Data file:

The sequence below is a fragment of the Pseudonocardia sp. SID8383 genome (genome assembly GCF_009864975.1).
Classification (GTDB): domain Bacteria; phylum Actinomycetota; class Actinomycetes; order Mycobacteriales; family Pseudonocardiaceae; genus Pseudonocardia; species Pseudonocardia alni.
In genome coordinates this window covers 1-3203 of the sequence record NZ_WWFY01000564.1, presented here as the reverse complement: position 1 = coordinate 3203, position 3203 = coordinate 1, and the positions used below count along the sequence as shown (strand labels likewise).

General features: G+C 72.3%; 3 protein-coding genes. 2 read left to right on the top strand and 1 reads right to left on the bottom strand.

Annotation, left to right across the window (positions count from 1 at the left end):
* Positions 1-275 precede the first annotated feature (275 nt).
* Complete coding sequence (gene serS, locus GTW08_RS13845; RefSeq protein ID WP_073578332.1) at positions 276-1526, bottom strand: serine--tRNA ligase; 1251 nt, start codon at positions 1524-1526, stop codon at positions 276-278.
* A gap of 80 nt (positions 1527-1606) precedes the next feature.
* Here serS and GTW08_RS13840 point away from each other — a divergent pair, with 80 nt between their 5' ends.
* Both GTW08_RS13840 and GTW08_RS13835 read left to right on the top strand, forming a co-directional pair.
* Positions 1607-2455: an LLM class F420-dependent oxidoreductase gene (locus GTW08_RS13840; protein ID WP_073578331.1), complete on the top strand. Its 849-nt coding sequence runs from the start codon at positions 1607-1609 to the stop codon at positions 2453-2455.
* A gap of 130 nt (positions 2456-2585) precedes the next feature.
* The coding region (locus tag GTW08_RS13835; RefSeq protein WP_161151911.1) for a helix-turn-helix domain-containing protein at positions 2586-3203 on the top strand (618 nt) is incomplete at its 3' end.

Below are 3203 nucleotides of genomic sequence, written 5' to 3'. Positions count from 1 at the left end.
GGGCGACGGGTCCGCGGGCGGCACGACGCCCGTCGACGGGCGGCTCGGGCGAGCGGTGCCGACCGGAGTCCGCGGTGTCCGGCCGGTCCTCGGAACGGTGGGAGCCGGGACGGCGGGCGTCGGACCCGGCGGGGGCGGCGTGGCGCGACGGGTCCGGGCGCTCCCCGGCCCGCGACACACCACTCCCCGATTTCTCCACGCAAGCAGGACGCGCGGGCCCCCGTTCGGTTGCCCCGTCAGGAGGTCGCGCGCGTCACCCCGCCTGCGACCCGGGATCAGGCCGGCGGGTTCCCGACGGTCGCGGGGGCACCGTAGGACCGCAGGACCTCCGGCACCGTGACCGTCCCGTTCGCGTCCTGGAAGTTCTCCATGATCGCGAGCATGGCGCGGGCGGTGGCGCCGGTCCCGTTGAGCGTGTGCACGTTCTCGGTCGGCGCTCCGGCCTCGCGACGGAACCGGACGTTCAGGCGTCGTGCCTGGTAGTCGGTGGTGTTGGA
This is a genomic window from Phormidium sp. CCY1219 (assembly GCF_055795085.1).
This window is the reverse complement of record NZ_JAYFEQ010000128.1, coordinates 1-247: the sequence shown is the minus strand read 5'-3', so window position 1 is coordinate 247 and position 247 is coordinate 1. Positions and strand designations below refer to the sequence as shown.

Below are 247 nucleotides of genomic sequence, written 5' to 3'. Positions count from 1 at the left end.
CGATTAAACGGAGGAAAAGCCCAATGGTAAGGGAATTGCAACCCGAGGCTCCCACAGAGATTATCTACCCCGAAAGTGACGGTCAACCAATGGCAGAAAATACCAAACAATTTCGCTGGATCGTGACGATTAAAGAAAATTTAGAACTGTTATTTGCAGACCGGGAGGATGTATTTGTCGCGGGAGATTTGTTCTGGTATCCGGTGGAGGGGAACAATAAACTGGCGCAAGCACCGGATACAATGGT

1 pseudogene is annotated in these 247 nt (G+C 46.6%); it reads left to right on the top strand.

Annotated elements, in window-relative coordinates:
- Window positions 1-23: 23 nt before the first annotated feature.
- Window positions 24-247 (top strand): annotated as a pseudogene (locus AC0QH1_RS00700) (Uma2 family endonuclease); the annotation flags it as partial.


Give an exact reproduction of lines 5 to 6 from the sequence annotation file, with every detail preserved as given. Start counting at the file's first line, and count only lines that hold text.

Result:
Annotation, left to right across the window (positions count from 1 at the left end):
* Positions 1-275 precede the first annotated feature (275 nt).